The Camp was not always full and so usually one or two game drive vehicles would be out at any one time. We had traversing rights on some neighbouring properties including Charleston, Toloun and Ottawa. In those days, there were no bridges or causeways across the Sand River and crossing points had to be carefully selected and only when the water level was low. I recall that on New Years Day 1978, the river came down in spate and we were only able to cross it again in May, some four months later. You can imagine how overgrown and wild the areas on the other side of the river were when we finally made that crossing.
Londolozi is now renowned worldwide for its leopard population and incredible leopard sightings. When I worked there, leopard sightings were fleeting and somewhat of a rarity. Because there was still a fence between the Kruger National Park and the Sabi Sands, there were no breeding herds of elephant in our reserve and only old elephant bulls would visit us periodically on the way to or from a raid of the citrus plantations at Lisbon. During my time there, we were very involved in an elephant translocation project involving young elephant females, in an attempt to build up a breeding herd in the Sabi Sands.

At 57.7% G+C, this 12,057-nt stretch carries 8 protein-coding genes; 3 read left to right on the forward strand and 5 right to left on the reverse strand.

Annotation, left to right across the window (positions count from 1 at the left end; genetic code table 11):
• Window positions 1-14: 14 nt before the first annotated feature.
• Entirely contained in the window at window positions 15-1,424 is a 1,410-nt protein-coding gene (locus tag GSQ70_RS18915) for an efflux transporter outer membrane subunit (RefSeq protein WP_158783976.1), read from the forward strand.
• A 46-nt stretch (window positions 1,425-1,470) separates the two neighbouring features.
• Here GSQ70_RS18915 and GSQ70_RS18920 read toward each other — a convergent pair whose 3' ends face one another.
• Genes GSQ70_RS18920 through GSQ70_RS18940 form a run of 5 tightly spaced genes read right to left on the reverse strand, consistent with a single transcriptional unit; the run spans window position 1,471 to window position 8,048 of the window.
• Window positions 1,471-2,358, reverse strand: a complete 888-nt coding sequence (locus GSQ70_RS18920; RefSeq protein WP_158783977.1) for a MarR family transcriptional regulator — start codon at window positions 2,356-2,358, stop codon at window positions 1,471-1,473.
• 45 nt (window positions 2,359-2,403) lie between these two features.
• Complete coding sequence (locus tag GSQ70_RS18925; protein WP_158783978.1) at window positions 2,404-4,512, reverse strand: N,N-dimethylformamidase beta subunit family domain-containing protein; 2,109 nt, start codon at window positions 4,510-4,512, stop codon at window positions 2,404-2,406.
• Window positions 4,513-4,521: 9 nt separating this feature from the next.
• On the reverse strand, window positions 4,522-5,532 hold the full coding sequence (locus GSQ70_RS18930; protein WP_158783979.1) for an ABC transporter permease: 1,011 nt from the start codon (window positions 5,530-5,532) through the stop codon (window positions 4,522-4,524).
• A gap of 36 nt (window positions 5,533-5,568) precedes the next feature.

Much of our time was spent creating new roads and access points for game drives. The Londolozi camp had no electricity other than a small generator used mainly to power the ice machine. Lighting and other power requirements were in the form of paraffin or gas. The rangers accommodation consisted of “wattle and daub” shacks which we built ourselves and one old prefab hut which had a door missing and the space between the rafters and the roof was frequently used by all kinds of creepy crawlies to gain access.
Lex had an African Grey parrot named Spike (after Spike Milligan) who would wander around the staff quarters causing mayhem and generally eating everything but his sunflower seeds. Sadly Spike met his demise courtesy of a Genet one fateful day.